Last week, my gate keeper suddenly packed his luggage with the intention of quitting his job. The reason he decided to withdraw his services and return to his country is the weakening exchange rate between the CFA franc, the currency of the Francophone countries and the naira.
If you have not guessed already, my security man, Honoree, is from the Republic of Benin and after receiving his salary every month, he changes a portion of it into CFA franc and remits the same to his folks back home.
Owing to the fact that the naira was stronger than the CFA franc, he migrated to Nigeria to work and earn income to be remitted home. But with the current devaluation of the naira, less CFA franc is now being exchanged for the naira, so working in Nigeria which was attractive in the past has now become unviable for Honoree, necessitating his decision to return to his home country.
My gate keeper’s sudden decision has put me on notice with my chef, Michael, who is from Togo. Only a couple of weeks ago, Michael requested salary advance which l obliged him.
On hindsight, he might have done so because the portion of his salary that he usually retained in Nigeria after remitting the other portion to Togo was probably inadequate to cover his local expenses due to the inflation arising from naira devaluation.
My gateman and chef are just examples of millions of Africans who owing to the fact that the naira was overvalued, have been coming in droves to earn their living in Nigeria.
Before the infamous Ghana-Must-Go episode of 1985, expulsion of over 700, 000 aliens from Nigerians, up till now, the high value of the naira has been encouraging the steady influx of artisans from neighbouring countries like the Republic of Togo, Niger Republic, Chad, Ghana, eking out their living in Nigeria.
These foreigners fill up job vacancies as masons, tailors, mechanics, electricians, plumbers and marble tilers etc in Nigeria simply because of the oil boom that is now fast turning into a burst which made our currency stronger than those of their home countries.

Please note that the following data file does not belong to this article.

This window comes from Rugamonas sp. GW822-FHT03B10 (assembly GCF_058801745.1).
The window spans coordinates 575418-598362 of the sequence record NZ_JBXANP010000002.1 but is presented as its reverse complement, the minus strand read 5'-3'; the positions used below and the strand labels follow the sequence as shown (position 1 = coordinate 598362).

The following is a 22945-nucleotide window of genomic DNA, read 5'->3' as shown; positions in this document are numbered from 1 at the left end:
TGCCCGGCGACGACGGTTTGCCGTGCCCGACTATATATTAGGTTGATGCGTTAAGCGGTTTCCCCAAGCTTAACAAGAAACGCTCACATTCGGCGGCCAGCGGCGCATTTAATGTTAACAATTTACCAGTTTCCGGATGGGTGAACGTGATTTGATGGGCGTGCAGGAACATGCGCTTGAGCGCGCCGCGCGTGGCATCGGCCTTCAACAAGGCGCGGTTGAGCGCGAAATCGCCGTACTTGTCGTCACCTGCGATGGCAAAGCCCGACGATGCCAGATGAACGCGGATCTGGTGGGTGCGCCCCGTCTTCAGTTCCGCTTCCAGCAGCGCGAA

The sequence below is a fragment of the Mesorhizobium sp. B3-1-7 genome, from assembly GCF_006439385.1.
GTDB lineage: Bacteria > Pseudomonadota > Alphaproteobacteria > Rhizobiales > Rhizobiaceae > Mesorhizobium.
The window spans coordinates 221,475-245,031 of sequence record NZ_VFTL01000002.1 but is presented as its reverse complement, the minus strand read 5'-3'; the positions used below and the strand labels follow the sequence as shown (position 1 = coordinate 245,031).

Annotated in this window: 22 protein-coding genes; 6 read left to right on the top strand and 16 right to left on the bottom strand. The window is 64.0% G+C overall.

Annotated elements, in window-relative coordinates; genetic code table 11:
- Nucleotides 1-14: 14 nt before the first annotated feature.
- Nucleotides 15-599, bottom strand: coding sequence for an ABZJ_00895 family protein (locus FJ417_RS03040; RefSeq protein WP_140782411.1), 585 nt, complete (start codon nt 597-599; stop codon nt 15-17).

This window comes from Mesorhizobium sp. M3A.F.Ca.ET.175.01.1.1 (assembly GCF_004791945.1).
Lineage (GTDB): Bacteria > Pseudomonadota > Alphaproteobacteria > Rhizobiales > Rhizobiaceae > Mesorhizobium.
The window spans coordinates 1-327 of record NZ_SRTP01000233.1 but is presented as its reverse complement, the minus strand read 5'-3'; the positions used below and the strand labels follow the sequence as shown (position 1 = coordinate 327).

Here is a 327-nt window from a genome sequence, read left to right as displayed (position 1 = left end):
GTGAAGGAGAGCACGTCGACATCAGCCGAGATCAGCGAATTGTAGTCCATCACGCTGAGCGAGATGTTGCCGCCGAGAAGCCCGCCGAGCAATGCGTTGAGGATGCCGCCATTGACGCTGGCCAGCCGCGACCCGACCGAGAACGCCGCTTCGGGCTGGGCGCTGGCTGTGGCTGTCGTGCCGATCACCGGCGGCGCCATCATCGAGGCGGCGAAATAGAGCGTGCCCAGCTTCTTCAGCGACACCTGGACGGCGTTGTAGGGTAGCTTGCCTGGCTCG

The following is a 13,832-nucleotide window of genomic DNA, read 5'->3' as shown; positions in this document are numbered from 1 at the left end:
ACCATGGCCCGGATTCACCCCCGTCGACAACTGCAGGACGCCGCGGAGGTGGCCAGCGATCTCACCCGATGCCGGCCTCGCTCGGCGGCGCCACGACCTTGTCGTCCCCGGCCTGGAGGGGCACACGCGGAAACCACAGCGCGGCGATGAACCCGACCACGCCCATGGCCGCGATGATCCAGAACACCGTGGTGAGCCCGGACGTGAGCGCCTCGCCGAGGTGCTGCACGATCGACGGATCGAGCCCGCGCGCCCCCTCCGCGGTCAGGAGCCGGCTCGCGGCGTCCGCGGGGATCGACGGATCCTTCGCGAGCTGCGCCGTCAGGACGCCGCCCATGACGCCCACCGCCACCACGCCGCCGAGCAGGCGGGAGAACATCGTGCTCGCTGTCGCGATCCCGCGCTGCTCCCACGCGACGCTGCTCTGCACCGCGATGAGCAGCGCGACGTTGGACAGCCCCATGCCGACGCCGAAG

But with the naira now significantly devalued, as international oil prices plummet in the past couple of months, as they say in street lingo, levels have changed, and the foreign nationals who had been working in Nigeria and denying Nigerians of artisan jobs, are now vacating the jobs and in the process creating vacancies for Nigerians.
Unbeknown to me, and l believe most Nigerians, my two domestic staff who are foreigners from neighbouring African countries constitute a drain on Nigeria’s forex because when we pay them salaries and as foreign nationals, they convert a portion of their salaries into remittances back home and that represents an import cost which has a negative bearing on our forex resources.
Now, this is contrary to the notion created by some anti-devaluation crusaders on the side of President Buhari who have argued that Nigeria does not export finished products like iPhones or other high tech items like computer chips from Silicon Valley in the USA, neither is Nigeria like South Korea that has Samsung TVs or Kia cars to export which could have justified devaluing the naira.
Conversely, devaluation advocates had fired back by validating their position with the fact that a strong naira encourages higher propensity to import “cheap” stuff like high end champagne or low end toothpicks into Nigeria including employment of foreigners to engage in jobs that Nigerians could have easily taken up as illustrated by my personal experience. They conclude that it is such indulgence that has been leading to the unwarranted depletion of our foreign exchange reserves.